The paperless office has been predicted for as long as the cashless society - and neither have come to pass. But could paper finally be on the way out, replaced by ubiquitous access to company information via smartphones, e-readers, laptops and tablets?
When asked "Will the paperless office ever become a reality?" TechRepublic's exclusive CIO Jury of tech leaders was evenly split - with half convinced there will never be a paper-free workplace, while others suggest all it might take is better technology and a new generation of workers to come through.
Some tech chiefs were upbeat about the possibility of getting rid of paper - Mike Roberts, IT Director, The London Clinic said: "We have a number of areas that are paperless," but added: "The process will take time as not all 'customers' are paperless".
Similarly, Matthew Metcalfe, director of information systems at Northwest Exterminating said "We've made significant advances in our company with tablets, smartphones to a much lesser extent," although he conceded: "I cannot see it ever becoming 100 per cent paperless however".
Richard Lovelock, head of IT, The Royal British Legion said the paperless office has been "a very long time coming" and the continuing popularity of printers in every office and many homes shows people are still very keen on printed output: "people will frequently prefer the portability, robustness and the ability to scribble all over printed reports, at least in some circumstances".
But he said that even one of the last bastions of paper - the legal profession - is trialling a paperless electronic document management system project, and that if this proves successful, "then it will show that at the very least, paper can be consigned to the bin for many operational purposes, replaced by online access and tablets where practical".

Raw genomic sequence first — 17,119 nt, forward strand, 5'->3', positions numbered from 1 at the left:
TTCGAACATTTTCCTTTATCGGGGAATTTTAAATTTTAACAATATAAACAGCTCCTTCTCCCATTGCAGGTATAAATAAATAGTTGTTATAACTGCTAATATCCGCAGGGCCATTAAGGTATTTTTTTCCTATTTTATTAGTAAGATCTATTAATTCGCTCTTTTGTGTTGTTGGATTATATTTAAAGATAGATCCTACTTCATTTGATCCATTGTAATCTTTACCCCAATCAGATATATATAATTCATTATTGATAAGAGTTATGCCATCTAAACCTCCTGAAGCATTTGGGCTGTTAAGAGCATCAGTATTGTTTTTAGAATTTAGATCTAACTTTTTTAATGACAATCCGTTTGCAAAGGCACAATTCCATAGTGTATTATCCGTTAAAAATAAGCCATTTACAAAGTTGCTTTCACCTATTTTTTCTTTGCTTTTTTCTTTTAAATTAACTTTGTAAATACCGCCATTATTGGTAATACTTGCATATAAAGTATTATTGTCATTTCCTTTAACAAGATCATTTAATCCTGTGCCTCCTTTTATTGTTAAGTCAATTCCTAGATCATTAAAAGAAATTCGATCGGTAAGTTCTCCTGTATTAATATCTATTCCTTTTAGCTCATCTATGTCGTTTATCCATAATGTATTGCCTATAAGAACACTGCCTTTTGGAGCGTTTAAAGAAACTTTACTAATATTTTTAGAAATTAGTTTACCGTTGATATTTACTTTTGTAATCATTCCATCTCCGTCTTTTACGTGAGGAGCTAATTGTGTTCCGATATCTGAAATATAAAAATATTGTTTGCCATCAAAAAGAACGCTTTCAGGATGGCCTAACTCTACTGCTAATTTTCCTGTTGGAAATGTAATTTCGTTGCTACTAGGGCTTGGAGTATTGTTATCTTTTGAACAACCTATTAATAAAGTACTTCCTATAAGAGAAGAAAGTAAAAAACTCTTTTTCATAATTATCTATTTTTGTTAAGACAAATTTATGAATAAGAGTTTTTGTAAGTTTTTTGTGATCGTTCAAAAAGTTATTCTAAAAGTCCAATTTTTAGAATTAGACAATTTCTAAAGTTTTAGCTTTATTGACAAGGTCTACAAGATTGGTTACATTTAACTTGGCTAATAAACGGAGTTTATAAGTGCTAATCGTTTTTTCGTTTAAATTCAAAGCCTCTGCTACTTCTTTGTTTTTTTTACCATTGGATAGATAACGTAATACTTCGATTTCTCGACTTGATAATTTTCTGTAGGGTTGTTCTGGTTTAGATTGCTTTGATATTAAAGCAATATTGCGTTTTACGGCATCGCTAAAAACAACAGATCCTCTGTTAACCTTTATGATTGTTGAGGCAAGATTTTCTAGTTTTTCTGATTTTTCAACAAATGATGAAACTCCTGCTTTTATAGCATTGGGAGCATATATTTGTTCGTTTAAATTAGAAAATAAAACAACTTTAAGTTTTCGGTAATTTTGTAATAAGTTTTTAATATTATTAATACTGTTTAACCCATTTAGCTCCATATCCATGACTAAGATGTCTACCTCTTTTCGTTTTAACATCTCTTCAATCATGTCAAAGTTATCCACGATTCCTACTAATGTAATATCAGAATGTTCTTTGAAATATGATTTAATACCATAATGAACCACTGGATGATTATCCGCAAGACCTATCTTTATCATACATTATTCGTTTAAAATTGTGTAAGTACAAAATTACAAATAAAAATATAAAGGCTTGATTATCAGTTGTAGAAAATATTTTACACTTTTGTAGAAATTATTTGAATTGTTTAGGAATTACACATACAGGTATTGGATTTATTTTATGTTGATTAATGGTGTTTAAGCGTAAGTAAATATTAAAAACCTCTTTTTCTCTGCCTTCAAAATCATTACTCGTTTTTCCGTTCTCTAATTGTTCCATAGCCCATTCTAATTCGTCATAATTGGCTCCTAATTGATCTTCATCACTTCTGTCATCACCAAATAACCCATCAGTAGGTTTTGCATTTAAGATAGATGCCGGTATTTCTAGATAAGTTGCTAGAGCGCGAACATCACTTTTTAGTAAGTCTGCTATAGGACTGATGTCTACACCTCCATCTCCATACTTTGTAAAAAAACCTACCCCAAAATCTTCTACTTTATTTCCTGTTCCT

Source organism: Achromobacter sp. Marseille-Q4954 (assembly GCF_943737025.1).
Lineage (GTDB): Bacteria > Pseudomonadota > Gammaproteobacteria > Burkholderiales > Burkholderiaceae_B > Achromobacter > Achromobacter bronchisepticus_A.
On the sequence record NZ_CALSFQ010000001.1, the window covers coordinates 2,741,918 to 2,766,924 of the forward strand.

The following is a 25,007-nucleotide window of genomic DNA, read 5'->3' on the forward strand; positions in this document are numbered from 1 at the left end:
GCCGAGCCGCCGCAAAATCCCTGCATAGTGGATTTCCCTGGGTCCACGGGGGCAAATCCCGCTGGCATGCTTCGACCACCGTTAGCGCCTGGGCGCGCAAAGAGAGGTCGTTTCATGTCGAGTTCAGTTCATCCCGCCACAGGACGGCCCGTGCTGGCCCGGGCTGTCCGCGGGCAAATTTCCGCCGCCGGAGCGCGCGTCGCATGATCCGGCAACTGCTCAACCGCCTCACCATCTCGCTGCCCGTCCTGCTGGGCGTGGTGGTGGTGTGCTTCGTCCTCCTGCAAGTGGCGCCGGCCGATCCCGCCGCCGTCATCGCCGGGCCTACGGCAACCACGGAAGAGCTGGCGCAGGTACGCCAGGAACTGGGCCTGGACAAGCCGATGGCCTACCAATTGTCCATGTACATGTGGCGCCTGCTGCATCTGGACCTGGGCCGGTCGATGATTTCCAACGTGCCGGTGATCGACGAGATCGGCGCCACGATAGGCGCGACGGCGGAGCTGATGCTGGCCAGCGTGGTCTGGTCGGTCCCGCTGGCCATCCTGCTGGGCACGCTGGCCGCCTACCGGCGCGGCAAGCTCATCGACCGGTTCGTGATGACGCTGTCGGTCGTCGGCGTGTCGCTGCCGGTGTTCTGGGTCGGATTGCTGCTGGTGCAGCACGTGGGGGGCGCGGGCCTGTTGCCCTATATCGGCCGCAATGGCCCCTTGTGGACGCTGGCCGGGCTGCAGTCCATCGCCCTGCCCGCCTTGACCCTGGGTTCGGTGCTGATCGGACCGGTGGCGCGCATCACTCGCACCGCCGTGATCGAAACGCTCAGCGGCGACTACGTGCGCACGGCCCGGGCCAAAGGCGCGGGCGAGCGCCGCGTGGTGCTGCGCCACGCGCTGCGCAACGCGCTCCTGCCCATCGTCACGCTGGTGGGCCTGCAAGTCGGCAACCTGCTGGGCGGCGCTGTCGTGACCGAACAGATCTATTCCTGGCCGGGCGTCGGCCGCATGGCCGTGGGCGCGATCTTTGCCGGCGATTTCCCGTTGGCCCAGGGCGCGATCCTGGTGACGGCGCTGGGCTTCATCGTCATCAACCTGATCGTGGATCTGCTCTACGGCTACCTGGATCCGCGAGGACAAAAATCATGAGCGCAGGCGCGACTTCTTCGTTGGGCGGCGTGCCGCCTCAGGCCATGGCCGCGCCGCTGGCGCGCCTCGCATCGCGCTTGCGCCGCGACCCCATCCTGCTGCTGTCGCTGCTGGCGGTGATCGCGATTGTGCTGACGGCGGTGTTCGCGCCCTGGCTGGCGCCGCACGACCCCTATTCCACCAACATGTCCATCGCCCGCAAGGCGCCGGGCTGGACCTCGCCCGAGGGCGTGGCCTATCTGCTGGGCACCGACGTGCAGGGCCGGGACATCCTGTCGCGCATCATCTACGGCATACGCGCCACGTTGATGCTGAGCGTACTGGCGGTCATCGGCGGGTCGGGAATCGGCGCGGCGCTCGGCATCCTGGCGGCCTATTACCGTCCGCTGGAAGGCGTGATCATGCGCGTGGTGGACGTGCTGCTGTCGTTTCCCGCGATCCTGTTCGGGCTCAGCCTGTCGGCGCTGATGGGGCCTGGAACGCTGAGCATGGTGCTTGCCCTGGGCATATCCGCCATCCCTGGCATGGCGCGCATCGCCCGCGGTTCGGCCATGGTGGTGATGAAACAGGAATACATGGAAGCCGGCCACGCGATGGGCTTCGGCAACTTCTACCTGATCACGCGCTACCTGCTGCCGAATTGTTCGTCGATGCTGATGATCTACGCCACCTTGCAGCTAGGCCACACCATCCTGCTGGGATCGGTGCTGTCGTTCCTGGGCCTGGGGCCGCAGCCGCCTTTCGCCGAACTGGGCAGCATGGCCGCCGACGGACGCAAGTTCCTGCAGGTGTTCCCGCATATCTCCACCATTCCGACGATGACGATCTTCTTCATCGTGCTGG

Meanwhile, the cost of printing is another reason for the accelerating shift away from paper, according to Kelly Bodway, VP of IT at Universal Lighting Technologies, who said smart devices, easier authentication and electronic signatures have allowed the paperless office to evolve into a near reality. On top of this, the high costs of printer consumables has driven many organisations to reduce the number of printers: "This coupled with the elimination of personal printers in the office has led to the decline of print material and taken us closer to the realisation of a paperless office".
However, Gavin Whatrup, group IT director at Creston said there are two factors preventing the paperless office - size and quality. "Until you can view information - written or diagrammatic - on the same size media as a sheet of A3 or A2, with same ease and cost, paper will still be required. Second, whilst improving, and the new iPad is a step in the right direction, the easy-on-the-eye luminance of ink on paper still beats on screen viewing in most instances."